How to do linear regression for multiple subjects

#1
Hello,

super - basic question, thanks in advance:

I'm trying to analyze the impact of group session meetings on sleep quality of (preliminary 7, but around 28 subjects eventually) 7 different patients.

Each morning they have assigned the time they slept (in minutets for instance) for a period of 28 days. Meaning I have 7 observations per day, for 28 days.
how would you present the data? what analysis would you recommend?

a simple option I came up with is calculating the mean of each day and then to run a lin reg on the means but it swipes the fact I have 7 observations for each day and maybe weakens the power(?)
 

Karabiner

TS Contributor
#2
You observed 7 subjects over 28 days. Where is the intervention?
calculating the mean of each day and then to run a lin reg on the means
With what research question? With what predictor variable(s)?

With kind regards

Karabiner
 
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#3
Hey Karabiner, thank you for responding.

The intervention is CBT session. There are 4 of those during the month I followed the patients but for now I'm not interested in checking how they interfered independently but more on did the process had an impact.

The question is - my H0 is that along the period (28 days) the variable sleep time in minutes (more precisely - delta sleep time - the time they were in bed minus the time they were asleep) did not change. The H1 is that there is an improvement in this measure (delta sleep time in minutes).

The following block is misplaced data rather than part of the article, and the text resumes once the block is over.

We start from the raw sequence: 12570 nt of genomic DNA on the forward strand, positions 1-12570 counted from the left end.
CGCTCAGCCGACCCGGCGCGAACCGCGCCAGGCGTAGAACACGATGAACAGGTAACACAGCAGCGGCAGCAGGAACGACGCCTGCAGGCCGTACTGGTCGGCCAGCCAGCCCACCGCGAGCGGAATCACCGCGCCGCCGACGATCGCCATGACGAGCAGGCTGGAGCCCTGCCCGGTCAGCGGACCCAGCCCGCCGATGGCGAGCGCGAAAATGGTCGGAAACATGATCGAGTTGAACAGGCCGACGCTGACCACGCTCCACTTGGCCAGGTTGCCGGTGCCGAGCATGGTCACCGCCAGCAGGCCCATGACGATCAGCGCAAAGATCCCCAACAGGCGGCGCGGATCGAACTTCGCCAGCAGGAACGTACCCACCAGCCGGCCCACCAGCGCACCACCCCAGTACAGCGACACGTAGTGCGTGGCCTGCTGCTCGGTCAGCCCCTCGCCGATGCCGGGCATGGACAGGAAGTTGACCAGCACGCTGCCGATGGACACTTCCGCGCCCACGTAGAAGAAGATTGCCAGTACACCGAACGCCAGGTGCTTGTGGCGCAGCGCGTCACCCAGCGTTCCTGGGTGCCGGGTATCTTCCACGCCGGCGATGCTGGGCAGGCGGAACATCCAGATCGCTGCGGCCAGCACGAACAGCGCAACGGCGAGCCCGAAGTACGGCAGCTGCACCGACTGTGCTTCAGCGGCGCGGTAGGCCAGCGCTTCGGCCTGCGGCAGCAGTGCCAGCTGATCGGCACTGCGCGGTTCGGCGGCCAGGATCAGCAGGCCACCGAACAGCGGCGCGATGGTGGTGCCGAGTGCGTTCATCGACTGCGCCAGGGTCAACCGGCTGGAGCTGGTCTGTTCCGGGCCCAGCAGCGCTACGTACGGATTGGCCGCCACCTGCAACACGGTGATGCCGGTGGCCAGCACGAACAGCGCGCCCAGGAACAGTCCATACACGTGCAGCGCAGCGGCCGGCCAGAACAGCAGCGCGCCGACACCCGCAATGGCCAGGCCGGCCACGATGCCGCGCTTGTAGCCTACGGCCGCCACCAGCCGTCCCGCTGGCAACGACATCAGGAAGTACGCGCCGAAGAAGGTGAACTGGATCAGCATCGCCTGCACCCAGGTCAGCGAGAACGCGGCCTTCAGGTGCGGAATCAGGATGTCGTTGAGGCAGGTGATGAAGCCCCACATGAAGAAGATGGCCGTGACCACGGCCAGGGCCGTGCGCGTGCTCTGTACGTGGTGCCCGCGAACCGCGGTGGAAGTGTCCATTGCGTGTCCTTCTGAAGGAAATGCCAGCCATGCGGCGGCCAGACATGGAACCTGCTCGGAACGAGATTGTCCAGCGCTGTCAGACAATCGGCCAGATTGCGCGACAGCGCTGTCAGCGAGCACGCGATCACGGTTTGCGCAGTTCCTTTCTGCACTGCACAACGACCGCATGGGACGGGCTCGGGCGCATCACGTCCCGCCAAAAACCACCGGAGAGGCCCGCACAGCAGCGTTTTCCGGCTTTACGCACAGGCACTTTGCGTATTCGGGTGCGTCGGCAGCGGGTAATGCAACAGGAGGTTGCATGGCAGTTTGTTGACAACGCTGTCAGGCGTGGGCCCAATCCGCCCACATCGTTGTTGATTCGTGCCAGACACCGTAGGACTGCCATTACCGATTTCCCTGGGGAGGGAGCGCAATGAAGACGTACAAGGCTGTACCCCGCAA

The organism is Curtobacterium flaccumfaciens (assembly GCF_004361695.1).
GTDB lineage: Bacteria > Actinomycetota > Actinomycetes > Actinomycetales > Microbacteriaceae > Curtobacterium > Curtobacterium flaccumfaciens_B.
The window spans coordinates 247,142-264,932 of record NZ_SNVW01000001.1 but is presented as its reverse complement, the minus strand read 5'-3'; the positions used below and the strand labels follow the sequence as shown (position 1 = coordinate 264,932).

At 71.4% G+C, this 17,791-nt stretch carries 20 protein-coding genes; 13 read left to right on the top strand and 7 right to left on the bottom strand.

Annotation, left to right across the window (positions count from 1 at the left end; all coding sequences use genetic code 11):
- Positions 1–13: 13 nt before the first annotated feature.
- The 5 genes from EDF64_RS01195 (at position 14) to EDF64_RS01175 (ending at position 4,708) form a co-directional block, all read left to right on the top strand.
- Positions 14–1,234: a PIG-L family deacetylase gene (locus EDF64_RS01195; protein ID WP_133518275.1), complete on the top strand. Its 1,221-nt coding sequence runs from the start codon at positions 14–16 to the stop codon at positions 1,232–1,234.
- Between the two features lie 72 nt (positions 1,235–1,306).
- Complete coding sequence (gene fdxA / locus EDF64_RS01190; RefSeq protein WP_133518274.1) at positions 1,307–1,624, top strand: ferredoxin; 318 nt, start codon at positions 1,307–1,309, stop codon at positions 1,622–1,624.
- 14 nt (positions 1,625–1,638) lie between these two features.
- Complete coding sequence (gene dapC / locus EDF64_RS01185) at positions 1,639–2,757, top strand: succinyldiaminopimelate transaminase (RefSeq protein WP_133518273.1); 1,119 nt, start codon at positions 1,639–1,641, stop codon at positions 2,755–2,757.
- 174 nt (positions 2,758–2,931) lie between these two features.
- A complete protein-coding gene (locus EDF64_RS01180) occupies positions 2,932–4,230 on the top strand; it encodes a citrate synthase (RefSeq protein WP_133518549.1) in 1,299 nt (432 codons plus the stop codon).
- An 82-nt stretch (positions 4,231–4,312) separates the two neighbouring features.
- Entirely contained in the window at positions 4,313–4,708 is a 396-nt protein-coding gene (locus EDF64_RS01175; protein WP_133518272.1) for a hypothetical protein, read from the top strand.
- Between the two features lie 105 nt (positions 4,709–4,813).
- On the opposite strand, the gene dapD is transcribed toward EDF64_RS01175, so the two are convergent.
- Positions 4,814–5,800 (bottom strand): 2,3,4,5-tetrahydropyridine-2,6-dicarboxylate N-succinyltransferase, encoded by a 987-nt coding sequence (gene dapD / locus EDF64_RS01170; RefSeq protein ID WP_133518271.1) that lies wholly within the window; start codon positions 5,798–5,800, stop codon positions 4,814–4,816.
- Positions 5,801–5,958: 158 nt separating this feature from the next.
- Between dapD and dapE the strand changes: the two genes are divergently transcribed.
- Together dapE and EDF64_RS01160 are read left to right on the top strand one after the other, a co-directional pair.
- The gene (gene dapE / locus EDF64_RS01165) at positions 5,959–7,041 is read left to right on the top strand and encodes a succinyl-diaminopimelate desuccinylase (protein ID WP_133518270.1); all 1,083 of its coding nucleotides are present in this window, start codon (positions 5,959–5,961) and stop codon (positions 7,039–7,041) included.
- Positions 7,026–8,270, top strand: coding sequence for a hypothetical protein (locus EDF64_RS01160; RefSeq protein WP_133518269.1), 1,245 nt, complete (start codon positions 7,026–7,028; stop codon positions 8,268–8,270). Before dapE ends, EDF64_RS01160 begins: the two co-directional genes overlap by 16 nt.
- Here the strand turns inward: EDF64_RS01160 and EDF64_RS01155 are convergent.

In other words - I have a continuous dependent variable sleep time in minutes (or delta sleep time in minutes) and an ordinal discrete independent variable (days).

As for observations I have 7 different observations (7 patients) for each night, along 28 nights.
 

Karabiner

TS Contributor
#4
The intervention is CBT session. There are 4 of those during the month I followed the patients but for now I'm not interested in checking how they interfered independently but more on did the process had an impact.
But you cannot determine the impact of the process, since you have no control group?
Any changes over time could be do to regression effects, natural course, placebo effects or something like that.
But, of course you can try to determine whether there was any change over time at all.
You could perform a repeated-measures analysis of variance with the repeated-measures factor "day" (28 levels),
and include an appropriate linear contrast fpr comparison between the 28 levels.
Or, you could calculate the 7 individual correlations between "day" and "sleep time" and display them graphically (boxplots)
and by using appropriate desciptive statistics (e.g. min, max, median.)
Or, you regress "sleep time" on "day" in the context of a multilevel model, where these measurements are nested within subjects.

HTH

Karabiner
 
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#5
It's correct. I would not be able determine if the change is due to the process or time. I'm looking for change over time. I'll try to preform a repeated measure analysis and to read a little bit (I'm not sure I understand the linear contrast issue)

Thank you